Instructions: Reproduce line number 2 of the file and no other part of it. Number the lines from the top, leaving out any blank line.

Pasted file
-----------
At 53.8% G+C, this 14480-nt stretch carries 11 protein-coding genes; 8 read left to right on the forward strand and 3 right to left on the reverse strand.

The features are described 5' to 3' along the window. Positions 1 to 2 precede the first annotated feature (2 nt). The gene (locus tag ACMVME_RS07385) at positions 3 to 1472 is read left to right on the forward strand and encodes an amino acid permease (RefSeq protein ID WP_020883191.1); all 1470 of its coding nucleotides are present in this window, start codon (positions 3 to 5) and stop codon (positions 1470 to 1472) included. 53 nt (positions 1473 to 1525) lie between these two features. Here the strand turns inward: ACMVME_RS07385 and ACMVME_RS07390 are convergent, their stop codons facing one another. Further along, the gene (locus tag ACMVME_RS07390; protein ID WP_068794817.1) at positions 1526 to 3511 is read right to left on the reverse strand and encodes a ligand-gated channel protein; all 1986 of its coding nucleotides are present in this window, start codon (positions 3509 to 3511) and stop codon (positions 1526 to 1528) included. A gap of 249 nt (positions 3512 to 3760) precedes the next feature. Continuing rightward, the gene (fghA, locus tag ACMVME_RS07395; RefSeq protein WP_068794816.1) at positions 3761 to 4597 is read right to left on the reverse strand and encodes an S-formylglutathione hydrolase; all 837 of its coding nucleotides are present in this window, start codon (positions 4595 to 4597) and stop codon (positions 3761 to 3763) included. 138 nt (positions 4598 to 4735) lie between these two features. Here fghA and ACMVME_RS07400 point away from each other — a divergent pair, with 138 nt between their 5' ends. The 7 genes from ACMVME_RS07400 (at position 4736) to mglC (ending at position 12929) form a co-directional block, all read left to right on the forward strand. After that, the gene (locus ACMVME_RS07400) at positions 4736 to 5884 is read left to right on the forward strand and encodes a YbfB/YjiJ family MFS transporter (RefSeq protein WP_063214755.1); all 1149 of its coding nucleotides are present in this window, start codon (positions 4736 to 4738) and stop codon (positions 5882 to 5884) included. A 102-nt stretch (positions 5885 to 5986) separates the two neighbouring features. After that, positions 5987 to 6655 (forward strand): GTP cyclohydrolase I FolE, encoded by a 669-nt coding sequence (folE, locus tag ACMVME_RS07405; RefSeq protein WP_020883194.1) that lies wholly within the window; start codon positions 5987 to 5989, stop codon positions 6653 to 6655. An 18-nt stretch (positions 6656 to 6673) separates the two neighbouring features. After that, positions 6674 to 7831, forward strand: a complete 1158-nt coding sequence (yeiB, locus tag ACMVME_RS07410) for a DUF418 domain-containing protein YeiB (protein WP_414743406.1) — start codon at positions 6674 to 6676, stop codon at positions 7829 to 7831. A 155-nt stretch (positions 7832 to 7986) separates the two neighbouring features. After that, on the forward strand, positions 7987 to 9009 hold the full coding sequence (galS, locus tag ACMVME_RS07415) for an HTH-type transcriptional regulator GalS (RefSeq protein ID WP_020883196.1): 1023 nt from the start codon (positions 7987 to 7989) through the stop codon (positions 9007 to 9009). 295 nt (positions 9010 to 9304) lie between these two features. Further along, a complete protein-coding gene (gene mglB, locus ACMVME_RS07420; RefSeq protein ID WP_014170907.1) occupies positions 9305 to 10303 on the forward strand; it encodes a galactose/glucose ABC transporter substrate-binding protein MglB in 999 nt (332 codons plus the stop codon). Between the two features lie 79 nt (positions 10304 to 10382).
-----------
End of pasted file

The features are described 5' to 3' along the window. Positions 1 to 2 precede the first annotated feature (2 nt). The gene (locus tag ACMVME_RS07385) at positions 3 to 1472 is read left to right on the forward strand and encodes an amino acid permease (RefSeq protein ID WP_020883191.1); all 1470 of its coding nucleotides are present in this window, start codon (positions 3 to 5) and stop codon (positions 1470 to 1472) included. 53 nt (positions 1473 to 1525) lie between these two features. Here the strand turns inward: ACMVME_RS07385 and ACMVME_RS07390 are convergent, their stop codons facing one another. Further along, the gene (locus tag ACMVME_RS07390; protein ID WP_068794817.1) at positions 1526 to 3511 is read right to left on the reverse strand and encodes a ligand-gated channel protein; all 1986 of its coding nucleotides are present in this window, start codon (positions 3509 to 3511) and stop codon (positions 1526 to 1528) included. A gap of 249 nt (positions 3512 to 3760) precedes the next feature. Continuing rightward, the gene (fghA, locus tag ACMVME_RS07395; RefSeq protein WP_068794816.1) at positions 3761 to 4597 is read right to left on the reverse strand and encodes an S-formylglutathione hydrolase; all 837 of its coding nucleotides are present in this window, start codon (positions 4595 to 4597) and stop codon (positions 3761 to 3763) included. 138 nt (positions 4598 to 4735) lie between these two features. Here fghA and ACMVME_RS07400 point away from each other — a divergent pair, with 138 nt between their 5' ends. The 7 genes from ACMVME_RS07400 (at position 4736) to mglC (ending at position 12929) form a co-directional block, all read left to right on the forward strand. After that, the gene (locus ACMVME_RS07400) at positions 4736 to 5884 is read left to right on the forward strand and encodes a YbfB/YjiJ family MFS transporter (RefSeq protein WP_063214755.1); all 1149 of its coding nucleotides are present in this window, start codon (positions 4736 to 4738) and stop codon (positions 5882 to 5884) included. A 102-nt stretch (positions 5885 to 5986) separates the two neighbouring features. After that, positions 5987 to 6655 (forward strand): GTP cyclohydrolase I FolE, encoded by a 669-nt coding sequence (folE, locus tag ACMVME_RS07405; RefSeq protein WP_020883194.1) that lies wholly within the window; start codon positions 5987 to 5989, stop codon positions 6653 to 6655. An 18-nt stretch (positions 6656 to 6673) separates the two neighbouring features. After that, positions 6674 to 7831, forward strand: a complete 1158-nt coding sequence (yeiB, locus tag ACMVME_RS07410) for a DUF418 domain-containing protein YeiB (protein WP_414743406.1) — start codon at positions 6674 to 6676, stop codon at positions 7829 to 7831. A 155-nt stretch (positions 7832 to 7986) separates the two neighbouring features. After that, on the forward strand, positions 7987 to 9009 hold the full coding sequence (galS, locus tag ACMVME_RS07415) for an HTH-type transcriptional regulator GalS (RefSeq protein ID WP_020883196.1): 1023 nt from the start codon (positions 7987 to 7989) through the stop codon (positions 9007 to 9009). 295 nt (positions 9010 to 9304) lie between these two features. Further along, a complete protein-coding gene (gene mglB, locus ACMVME_RS07420; RefSeq protein ID WP_014170907.1) occupies positions 9305 to 10303 on the forward strand; it encodes a galactose/glucose ABC transporter substrate-binding protein MglB in 999 nt (332 codons plus the stop codon). Between the two features lie 79 nt (positions 10304 to 10382).